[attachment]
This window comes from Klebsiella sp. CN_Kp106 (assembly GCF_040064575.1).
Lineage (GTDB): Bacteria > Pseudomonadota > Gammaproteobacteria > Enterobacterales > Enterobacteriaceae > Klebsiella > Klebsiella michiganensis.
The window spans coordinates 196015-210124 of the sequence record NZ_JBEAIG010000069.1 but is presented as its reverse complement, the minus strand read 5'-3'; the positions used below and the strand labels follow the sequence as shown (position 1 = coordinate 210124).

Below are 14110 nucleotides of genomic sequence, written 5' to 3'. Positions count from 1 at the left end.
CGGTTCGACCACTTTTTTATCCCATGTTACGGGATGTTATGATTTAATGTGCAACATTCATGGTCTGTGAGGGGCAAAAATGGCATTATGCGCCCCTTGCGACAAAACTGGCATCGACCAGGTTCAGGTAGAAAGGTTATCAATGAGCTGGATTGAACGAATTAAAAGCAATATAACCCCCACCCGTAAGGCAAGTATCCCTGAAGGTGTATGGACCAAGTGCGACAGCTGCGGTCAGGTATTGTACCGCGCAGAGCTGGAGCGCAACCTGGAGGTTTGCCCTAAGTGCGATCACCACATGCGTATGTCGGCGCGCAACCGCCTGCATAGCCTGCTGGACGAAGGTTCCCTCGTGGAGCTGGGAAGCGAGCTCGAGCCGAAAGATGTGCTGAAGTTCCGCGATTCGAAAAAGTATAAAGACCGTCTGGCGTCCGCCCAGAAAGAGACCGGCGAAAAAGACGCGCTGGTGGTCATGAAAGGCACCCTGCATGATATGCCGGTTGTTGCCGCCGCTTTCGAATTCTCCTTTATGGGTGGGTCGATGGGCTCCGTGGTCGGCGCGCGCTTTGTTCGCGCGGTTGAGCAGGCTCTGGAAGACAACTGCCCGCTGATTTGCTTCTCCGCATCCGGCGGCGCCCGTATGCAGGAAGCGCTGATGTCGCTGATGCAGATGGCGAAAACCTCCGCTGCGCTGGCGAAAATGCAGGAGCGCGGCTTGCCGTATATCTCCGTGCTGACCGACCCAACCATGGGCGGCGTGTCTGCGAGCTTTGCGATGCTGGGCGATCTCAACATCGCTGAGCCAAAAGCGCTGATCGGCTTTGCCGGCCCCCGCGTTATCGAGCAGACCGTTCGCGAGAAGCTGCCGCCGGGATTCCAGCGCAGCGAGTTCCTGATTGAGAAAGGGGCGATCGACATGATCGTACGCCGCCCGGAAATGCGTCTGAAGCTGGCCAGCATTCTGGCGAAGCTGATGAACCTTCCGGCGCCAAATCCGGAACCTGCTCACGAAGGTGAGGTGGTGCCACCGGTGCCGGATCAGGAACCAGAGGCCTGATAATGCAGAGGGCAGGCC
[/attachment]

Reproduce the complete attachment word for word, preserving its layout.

This window comes from Klebsiella sp. CN_Kp106 (assembly GCF_040064575.1).
Lineage (GTDB): Bacteria > Pseudomonadota > Gammaproteobacteria > Enterobacterales > Enterobacteriaceae > Klebsiella > Klebsiella michiganensis.
The window spans coordinates 196015-210124 of the sequence record NZ_JBEAIG010000069.1 but is presented as its reverse complement, the minus strand read 5'-3'; the positions used below and the strand labels follow the sequence as shown (position 1 = coordinate 210124).

Below are 14110 nucleotides of genomic sequence, written 5' to 3'. Positions count from 1 at the left end.
CGGTTCGACCACTTTTTTATCCCATGTTACGGGATGTTATGATTTAATGTGCAACATTCATGGTCTGTGAGGGGCAAAAATGGCATTATGCGCCCCTTGCGACAAAACTGGCATCGACCAGGTTCAGGTAGAAAGGTTATCAATGAGCTGGATTGAACGAATTAAAAGCAATATAACCCCCACCCGTAAGGCAAGTATCCCTGAAGGTGTATGGACCAAGTGCGACAGCTGCGGTCAGGTATTGTACCGCGCAGAGCTGGAGCGCAACCTGGAGGTTTGCCCTAAGTGCGATCACCACATGCGTATGTCGGCGCGCAACCGCCTGCATAGCCTGCTGGACGAAGGTTCCCTCGTGGAGCTGGGAAGCGAGCTCGAGCCGAAAGATGTGCTGAAGTTCCGCGATTCGAAAAAGTATAAAGACCGTCTGGCGTCCGCCCAGAAAGAGACCGGCGAAAAAGACGCGCTGGTGGTCATGAAAGGCACCCTGCATGATATGCCGGTTGTTGCCGCCGCTTTCGAATTCTCCTTTATGGGTGGGTCGATGGGCTCCGTGGTCGGCGCGCGCTTTGTTCGCGCGGTTGAGCAGGCTCTGGAAGACAACTGCCCGCTGATTTGCTTCTCCGCATCCGGCGGCGCCCGTATGCAGGAAGCGCTGATGTCGCTGATGCAGATGGCGAAAACCTCCGCTGCGCTGGCGAAAATGCAGGAGCGCGGCTTGCCGTATATCTCCGTGCTGACCGACCCAACCATGGGCGGCGTGTCTGCGAGCTTTGCGATGCTGGGCGATCTCAACATCGCTGAGCCAAAAGCGCTGATCGGCTTTGCCGGCCCCCGCGTTATCGAGCAGACCGTTCGCGAGAAGCTGCCGCCGGGATTCCAGCGCAGCGAGTTCCTGATTGAGAAAGGGGCGATCGACATGATCGTACGCCGCCCGGAAATGCGTCTGAAGCTGGCCAGCATTCTGGCGAAGCTGATGAACCTTCCGGCGCCAAATCCGGAACCTGCTCACGAAGGTGAGGTGGTGCCACCGGTGCCGGATCAGGAACCAGAGGCCTGATAATGCAGAGGGCAGGCC